NCPA - National Center for Policy Analysis

National Charter School Week Recap

May 18, 2015

Some view public charter schools as testing labs for traditional public schools, while others view charter schools as alternatives to traditional public schools. With one million student names on charter school wait lists across America, parents are clearly demanding better educational options, says NCPA senior research fellow Lloyd Bentsen IV.

The charter school movement is growing. With the passage of Alabama's charter school law earlier this year, 43 states and the District of Columbia now welcome public charter schools and are working to meet the demand.

  • There is currently more than 6,700 schools serving around 3 million charter school students in the United States.
  • Stanford University's Center for Research on Education Outcomes recently conducted a study of urban charter schools and found that students enrolled in urban charters gain the equivalent of 40 additional days of learning in math and 28 additional days of learning in reading compared to their peers in traditional public schools.
  • Across the country, there are about 1 million names on charter school wait lists ― an increase of 186 percent since 2008.
  • New York has 70,210 charter school students and another 163,000 names on wait lists.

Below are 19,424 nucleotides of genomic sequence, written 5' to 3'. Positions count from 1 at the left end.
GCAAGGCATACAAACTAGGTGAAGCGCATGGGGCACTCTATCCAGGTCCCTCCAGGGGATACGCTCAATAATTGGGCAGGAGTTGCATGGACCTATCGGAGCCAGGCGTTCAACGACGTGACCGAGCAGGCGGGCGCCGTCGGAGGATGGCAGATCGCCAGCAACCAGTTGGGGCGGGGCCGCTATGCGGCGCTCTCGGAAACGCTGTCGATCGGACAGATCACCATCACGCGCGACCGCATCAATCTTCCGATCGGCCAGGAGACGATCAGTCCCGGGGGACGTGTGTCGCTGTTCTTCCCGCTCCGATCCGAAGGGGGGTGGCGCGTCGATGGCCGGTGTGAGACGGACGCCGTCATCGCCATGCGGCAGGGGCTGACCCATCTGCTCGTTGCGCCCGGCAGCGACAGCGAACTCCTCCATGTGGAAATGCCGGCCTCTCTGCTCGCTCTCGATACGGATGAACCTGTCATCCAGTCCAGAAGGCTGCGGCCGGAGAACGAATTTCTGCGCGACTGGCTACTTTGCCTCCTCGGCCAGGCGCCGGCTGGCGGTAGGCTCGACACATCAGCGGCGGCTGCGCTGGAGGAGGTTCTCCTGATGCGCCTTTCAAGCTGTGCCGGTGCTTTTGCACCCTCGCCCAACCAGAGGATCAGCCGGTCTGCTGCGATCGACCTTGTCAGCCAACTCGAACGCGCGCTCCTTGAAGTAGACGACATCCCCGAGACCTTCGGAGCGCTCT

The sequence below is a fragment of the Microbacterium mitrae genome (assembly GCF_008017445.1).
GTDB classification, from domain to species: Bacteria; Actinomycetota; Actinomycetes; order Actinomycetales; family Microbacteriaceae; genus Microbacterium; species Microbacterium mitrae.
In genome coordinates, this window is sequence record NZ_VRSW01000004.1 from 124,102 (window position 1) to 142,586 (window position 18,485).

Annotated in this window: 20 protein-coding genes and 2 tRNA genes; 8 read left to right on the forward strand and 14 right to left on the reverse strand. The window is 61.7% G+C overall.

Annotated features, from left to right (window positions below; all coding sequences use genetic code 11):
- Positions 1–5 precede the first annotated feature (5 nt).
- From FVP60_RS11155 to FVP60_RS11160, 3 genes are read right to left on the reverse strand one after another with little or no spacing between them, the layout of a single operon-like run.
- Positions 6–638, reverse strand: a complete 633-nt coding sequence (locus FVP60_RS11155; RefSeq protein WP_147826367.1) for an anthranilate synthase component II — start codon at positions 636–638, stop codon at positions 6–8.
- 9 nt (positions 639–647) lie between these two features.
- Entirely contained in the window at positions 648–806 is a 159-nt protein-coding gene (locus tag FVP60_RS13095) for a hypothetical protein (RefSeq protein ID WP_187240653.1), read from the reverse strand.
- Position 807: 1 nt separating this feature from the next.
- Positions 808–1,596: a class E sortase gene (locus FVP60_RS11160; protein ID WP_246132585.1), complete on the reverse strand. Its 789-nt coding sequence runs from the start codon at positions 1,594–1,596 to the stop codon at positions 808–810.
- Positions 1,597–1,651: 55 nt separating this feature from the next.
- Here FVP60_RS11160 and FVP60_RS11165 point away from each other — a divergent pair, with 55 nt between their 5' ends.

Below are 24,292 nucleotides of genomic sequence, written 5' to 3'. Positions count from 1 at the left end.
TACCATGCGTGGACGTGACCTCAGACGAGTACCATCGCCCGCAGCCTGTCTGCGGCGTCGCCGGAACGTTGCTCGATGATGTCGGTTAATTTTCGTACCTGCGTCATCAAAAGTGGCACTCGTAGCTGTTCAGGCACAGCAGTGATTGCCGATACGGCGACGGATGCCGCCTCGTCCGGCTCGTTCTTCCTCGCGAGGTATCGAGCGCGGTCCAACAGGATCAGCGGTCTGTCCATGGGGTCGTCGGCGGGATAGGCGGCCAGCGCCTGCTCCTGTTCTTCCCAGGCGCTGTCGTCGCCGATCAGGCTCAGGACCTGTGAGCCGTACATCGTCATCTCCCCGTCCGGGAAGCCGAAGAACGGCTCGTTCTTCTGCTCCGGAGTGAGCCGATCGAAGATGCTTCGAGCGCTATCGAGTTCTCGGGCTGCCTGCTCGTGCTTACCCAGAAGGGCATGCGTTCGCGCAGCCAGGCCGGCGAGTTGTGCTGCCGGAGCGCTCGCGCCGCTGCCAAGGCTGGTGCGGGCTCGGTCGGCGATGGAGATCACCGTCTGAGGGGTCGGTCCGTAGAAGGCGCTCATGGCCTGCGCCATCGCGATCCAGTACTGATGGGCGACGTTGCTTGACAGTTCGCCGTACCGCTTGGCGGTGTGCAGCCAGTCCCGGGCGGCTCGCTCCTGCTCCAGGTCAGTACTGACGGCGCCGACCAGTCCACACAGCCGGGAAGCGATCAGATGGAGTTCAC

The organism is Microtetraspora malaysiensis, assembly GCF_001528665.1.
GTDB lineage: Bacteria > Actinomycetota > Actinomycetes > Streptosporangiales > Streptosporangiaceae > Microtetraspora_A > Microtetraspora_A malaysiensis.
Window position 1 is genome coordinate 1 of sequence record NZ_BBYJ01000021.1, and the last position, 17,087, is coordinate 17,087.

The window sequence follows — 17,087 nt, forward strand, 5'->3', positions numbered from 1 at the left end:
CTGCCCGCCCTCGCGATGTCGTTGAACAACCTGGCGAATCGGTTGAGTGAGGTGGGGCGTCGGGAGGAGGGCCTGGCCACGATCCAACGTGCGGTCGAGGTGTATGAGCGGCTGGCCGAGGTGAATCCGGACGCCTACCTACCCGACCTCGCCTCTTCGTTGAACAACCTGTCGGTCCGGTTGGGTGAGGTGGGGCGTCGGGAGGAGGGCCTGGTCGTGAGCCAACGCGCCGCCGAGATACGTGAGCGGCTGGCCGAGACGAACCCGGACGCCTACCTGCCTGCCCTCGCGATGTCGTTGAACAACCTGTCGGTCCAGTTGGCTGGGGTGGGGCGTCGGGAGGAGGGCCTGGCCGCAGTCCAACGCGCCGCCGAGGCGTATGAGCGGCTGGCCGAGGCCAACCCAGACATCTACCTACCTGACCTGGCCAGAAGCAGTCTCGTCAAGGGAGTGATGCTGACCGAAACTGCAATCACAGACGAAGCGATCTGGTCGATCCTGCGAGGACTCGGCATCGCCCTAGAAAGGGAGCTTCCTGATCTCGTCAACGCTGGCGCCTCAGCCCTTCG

• In Boston the wait lists contain 25,700 names, 35,000 in Houston; 68,000 in Los Angeles and 18,500 in Washington, D.C.

Once launched, charters rely mostly on state and local funds to operate. A report from researchers at the University of Arkansas showed that public charter schools on average receive just 72 percent of the funding provided to traditional public schools. In Indiana, Gov. Mike Pence last week signed legislation to provide higher per-pupil funding for charter schools and low-interest loans to help charter operators pay for facilities (charter schools can't tap bond markets the way school districts can). More states need to follow Indiana's lead.

Whether charter schools are a yardstick competition for traditional public schools meant to test different ideas or serve as an alternative to those schools, charter schools are in high demand. If charter schools are working for our students, then we must do more to lift the caps and limitations of charter schools and charter school law in each state.

Source: Lloyd Bentsen IV, "National Charter School Week Recap," National Center for Policy Analysis, May 12, 2015. 


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